Thursday – November 3rd
City of Asylum @ Alphabet City
This event is free but you must RSVP
Guest Discussion Leader: Dr. Jean-Jacques Sène
Director: Ousmane Sembène
Screenplay Ousmane Sembène
(From his novel of the same name
Running Time: 123 minutes
1975 (DVD 2005)
French and Wolof with English Subtitles
By Samba Gadjigo, Ph.D.
Sembène’s savage and hilarious satire of the modern African bourgeoisie was heavily censored in Senegal. Forsaking the more obvious (and politically acceptable) targets of European exploitation and racism, Sembène here zeroes in on a far touchier subject: the entire black-facing of white colonial policies after independence was granted. The hero of the film is a self-satisfied, westernized Senegalese businessman who is suddenly struck down with the xala, an ancient Senegalese curse rendering him impotent. His vain search for a cure becomes a metaphor for the impossibility of Africans achieving liberation through dependence on western technology and bureaucratic structures.
Xala – The Curse (1974) Animal Farm in Africa, as fiftyish fat cat El Hadji Abdoukadr Beye enjoys a flourishing import business, two wives (traditional and Westernized), and a white Mercedes — and now he’s appointed to the Chamber of Commerce. Time to add that third wife; but on the wedding night he fails to rise to the occasion — could he be the victim of a xala? Sembène’s savagely funny satire of the new post-independence ruling class that, despite government censorship, broke Senegalese box office records and hit its targets where they lived.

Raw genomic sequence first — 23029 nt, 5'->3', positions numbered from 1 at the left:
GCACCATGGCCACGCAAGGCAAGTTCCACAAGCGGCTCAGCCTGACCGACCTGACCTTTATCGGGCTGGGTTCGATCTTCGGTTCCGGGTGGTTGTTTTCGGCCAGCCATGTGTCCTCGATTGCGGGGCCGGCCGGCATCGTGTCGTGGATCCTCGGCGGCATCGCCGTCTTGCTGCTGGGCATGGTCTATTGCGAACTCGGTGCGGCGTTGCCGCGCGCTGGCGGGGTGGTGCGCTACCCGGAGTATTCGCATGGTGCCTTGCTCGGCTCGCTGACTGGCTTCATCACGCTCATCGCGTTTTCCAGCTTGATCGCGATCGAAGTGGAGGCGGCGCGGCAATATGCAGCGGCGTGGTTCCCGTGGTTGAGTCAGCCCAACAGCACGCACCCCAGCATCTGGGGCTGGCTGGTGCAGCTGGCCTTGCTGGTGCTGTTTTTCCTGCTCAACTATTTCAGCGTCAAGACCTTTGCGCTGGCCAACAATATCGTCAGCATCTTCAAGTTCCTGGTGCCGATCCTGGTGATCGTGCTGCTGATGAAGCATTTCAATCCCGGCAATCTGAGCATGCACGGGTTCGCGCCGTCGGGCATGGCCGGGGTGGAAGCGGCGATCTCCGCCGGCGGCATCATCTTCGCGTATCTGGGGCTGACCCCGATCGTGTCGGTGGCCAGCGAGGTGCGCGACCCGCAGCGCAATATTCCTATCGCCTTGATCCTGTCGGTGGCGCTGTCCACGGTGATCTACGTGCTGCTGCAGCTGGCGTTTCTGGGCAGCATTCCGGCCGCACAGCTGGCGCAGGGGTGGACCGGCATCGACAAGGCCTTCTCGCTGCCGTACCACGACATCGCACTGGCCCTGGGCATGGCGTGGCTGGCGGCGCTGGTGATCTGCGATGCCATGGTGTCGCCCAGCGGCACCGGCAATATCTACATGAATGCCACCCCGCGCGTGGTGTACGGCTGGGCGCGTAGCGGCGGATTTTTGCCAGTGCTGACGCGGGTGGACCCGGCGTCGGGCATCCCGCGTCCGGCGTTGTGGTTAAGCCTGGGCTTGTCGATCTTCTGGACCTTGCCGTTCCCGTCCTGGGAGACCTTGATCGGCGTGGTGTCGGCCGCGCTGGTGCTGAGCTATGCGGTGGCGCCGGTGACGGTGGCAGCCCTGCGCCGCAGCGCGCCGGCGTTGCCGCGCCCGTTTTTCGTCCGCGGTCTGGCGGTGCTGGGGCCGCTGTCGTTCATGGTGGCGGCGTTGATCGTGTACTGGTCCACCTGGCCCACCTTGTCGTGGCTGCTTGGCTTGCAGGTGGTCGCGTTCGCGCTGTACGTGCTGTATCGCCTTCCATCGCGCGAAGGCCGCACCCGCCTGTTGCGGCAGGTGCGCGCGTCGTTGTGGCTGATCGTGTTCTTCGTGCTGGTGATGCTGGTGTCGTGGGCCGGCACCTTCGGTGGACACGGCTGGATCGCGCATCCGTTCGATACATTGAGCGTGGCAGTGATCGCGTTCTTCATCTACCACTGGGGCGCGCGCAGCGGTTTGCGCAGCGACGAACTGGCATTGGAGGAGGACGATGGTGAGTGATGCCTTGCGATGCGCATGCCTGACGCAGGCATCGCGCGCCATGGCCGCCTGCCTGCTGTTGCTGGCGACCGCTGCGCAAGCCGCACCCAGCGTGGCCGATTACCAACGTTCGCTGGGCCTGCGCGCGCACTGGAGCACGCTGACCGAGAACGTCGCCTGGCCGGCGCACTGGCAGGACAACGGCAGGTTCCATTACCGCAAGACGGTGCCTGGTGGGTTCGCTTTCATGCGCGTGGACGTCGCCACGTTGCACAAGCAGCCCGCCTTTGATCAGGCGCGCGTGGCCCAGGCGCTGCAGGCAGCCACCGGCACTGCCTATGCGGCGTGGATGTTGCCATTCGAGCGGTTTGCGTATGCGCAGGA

“Arguably Sembène’s masterpiece, weaves broad social criticism with intricate characterization.” |– Mark Holcomb, Time Out New York
“A scathing satire of post-colonial Senegal’s pompous Francophone elite.” – J. Hoberman, The Village Voice
“A masterpiece considered one of the best films to come out of Africa.” – Time Out New York
“The actors are wonderful, especially the women who play the first two wives —
ladies of magisterial personality, social shrewdness and sexual pride.
The wedding sequence makes the one in The Godfather look like a wedding party at McDonald’s.”
“A hilarious attack on the self-inflicted shame of Africans trying to be Europeans” – Scott Foundas.